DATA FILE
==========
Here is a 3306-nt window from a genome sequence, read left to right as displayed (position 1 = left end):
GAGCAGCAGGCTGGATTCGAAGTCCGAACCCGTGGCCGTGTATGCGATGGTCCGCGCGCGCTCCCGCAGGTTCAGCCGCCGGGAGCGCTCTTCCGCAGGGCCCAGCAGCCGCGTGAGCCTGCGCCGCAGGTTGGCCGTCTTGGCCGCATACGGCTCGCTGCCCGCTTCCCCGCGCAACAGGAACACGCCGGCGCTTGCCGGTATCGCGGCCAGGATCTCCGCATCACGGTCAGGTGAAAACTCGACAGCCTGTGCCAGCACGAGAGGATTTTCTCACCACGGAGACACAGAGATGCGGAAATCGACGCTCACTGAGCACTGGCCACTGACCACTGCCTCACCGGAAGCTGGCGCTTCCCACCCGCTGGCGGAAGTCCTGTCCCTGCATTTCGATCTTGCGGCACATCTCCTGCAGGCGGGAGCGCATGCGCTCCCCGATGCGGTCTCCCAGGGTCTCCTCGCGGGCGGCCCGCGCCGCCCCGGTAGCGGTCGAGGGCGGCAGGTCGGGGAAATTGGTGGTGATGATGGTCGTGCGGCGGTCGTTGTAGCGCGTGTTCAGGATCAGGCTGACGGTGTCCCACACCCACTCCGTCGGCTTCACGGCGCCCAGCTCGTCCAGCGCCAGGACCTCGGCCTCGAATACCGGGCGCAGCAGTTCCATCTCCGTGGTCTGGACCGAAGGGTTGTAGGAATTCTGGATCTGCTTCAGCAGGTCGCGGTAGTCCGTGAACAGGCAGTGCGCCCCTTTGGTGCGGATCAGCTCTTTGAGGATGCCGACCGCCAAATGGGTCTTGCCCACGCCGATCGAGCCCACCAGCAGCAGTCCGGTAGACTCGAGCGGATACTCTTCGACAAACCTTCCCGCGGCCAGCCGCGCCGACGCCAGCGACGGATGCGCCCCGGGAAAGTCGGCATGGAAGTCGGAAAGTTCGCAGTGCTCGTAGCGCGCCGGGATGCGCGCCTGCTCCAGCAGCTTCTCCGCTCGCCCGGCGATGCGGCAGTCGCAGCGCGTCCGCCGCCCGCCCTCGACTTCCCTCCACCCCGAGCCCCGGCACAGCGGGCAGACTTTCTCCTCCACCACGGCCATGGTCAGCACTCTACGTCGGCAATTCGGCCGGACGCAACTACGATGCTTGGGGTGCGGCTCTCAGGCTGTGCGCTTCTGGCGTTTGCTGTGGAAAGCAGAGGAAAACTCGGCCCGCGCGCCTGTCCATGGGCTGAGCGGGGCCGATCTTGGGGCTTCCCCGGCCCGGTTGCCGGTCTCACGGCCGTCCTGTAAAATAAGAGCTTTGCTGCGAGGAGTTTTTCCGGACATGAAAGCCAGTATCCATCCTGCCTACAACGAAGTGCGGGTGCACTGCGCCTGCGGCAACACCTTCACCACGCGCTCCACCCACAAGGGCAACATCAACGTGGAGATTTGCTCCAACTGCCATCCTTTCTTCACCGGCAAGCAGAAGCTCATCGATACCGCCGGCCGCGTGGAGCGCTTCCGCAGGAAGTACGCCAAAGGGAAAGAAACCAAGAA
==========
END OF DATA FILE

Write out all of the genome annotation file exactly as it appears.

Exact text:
Here is a 3306-nt window from a genome sequence, read left to right as displayed (position 1 = left end):
GAGCAGCAGGCTGGATTCGAAGTCCGAACCCGTGGCCGTGTATGCGATGGTCCGCGCGCGCTCCCGCAGGTTCAGCCGCCGGGAGCGCTCTTCCGCAGGGCCCAGCAGCCGCGTGAGCCTGCGCCGCAGGTTGGCCGTCTTGGCCGCATACGGCTCGCTGCCCGCTTCCCCGCGCAACAGGAACACGCCGGCGCTTGCCGGTATCGCGGCCAGGATCTCCGCATCACGGTCAGGTGAAAACTCGACAGCCTGTGCCAGCACGAGAGGATTTTCTCACCACGGAGACACAGAGATGCGGAAATCGACGCTCACTGAGCACTGGCCACTGACCACTGCCTCACCGGAAGCTGGCGCTTCCCACCCGCTGGCGGAAGTCCTGTCCCTGCATTTCGATCTTGCGGCACATCTCCTGCAGGCGGGAGCGCATGCGCTCCCCGATGCGGTCTCCCAGGGTCTCCTCGCGGGCGGCCCGCGCCGCCCCGGTAGCGGTCGAGGGCGGCAGGTCGGGGAAATTGGTGGTGATGATGGTCGTGCGGCGGTCGTTGTAGCGCGTGTTCAGGATCAGGCTGACGGTGTCCCACACCCACTCCGTCGGCTTCACGGCGCCCAGCTCGTCCAGCGCCAGGACCTCGGCCTCGAATACCGGGCGCAGCAGTTCCATCTCCGTGGTCTGGACCGAAGGGTTGTAGGAATTCTGGATCTGCTTCAGCAGGTCGCGGTAGTCCGTGAACAGGCAGTGCGCCCCTTTGGTGCGGATCAGCTCTTTGAGGATGCCGACCGCCAAATGGGTCTTGCCCACGCCGATCGAGCCCACCAGCAGCAGTCCGGTAGACTCGAGCGGATACTCTTCGACAAACCTTCCCGCGGCCAGCCGCGCCGACGCCAGCGACGGATGCGCCCCGGGAAAGTCGGCATGGAAGTCGGAAAGTTCGCAGTGCTCGTAGCGCGCCGGGATGCGCGCCTGCTCCAGCAGCTTCTCCGCTCGCCCGGCGATGCGGCAGTCGCAGCGCGTCCGCCGCCCGCCCTCGACTTCCCTCCACCCCGAGCCCCGGCACAGCGGGCAGACTTTCTCCTCCACCACGGCCATGGTCAGCACTCTACGTCGGCAATTCGGCCGGACGCAACTACGATGCTTGGGGTGCGGCTCTCAGGCTGTGCGCTTCTGGCGTTTGCTGTGGAAAGCAGAGGAAAACTCGGCCCGCGCGCCTGTCCATGGGCTGAGCGGGGCCGATCTTGGGGCTTCCCCGGCCCGGTTGCCGGTCTCACGGCCGTCCTGTAAAATAAGAGCTTTGCTGCGAGGAGTTTTTCCGGACATGAAAGCCAGTATCCATCCTGCCTACAACGAAGTGCGGGTGCACTGCGCCTGCGGCAACACCTTCACCACGCGCTCCACCCACAAGGGCAACATCAACGTGGAGATTTGCTCCAACTGCCATCCTTTCTTCACCGGCAAGCAGAAGCTCATCGATACCGCCGGCCGCGTGGAGCGCTTCCGCAGGAAGTACGCCAAAGGGAAAGAAACCAAGAA